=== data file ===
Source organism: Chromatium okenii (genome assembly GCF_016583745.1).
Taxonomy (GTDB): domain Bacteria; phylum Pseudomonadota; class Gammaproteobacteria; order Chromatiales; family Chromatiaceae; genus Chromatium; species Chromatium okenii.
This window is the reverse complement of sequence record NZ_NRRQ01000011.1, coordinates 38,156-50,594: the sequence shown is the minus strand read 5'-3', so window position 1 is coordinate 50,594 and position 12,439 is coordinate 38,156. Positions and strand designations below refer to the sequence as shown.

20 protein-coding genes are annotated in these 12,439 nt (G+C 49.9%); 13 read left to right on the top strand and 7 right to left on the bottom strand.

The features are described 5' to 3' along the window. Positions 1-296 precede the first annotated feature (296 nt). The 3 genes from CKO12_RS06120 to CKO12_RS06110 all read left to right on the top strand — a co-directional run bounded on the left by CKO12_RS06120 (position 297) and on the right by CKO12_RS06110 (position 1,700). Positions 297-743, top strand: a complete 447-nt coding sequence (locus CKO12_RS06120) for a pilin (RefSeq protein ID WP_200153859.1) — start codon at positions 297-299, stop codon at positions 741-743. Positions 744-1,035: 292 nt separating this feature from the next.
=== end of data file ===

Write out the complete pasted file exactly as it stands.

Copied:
Source organism: Chromatium okenii (genome assembly GCF_016583745.1).
Taxonomy (GTDB): domain Bacteria; phylum Pseudomonadota; class Gammaproteobacteria; order Chromatiales; family Chromatiaceae; genus Chromatium; species Chromatium okenii.
This window is the reverse complement of sequence record NZ_NRRQ01000011.1, coordinates 38,156-50,594: the sequence shown is the minus strand read 5'-3', so window position 1 is coordinate 50,594 and position 12,439 is coordinate 38,156. Positions and strand designations below refer to the sequence as shown.

20 protein-coding genes are annotated in these 12,439 nt (G+C 49.9%); 13 read left to right on the top strand and 7 right to left on the bottom strand.

The features are described 5' to 3' along the window. Positions 1-296 precede the first annotated feature (296 nt). The 3 genes from CKO12_RS06120 to CKO12_RS06110 all read left to right on the top strand — a co-directional run bounded on the left by CKO12_RS06120 (position 297) and on the right by CKO12_RS06110 (position 1,700). Positions 297-743, top strand: a complete 447-nt coding sequence (locus CKO12_RS06120) for a pilin (RefSeq protein ID WP_200153859.1) — start codon at positions 297-299, stop codon at positions 741-743. Positions 744-1,035: 292 nt separating this feature from the next.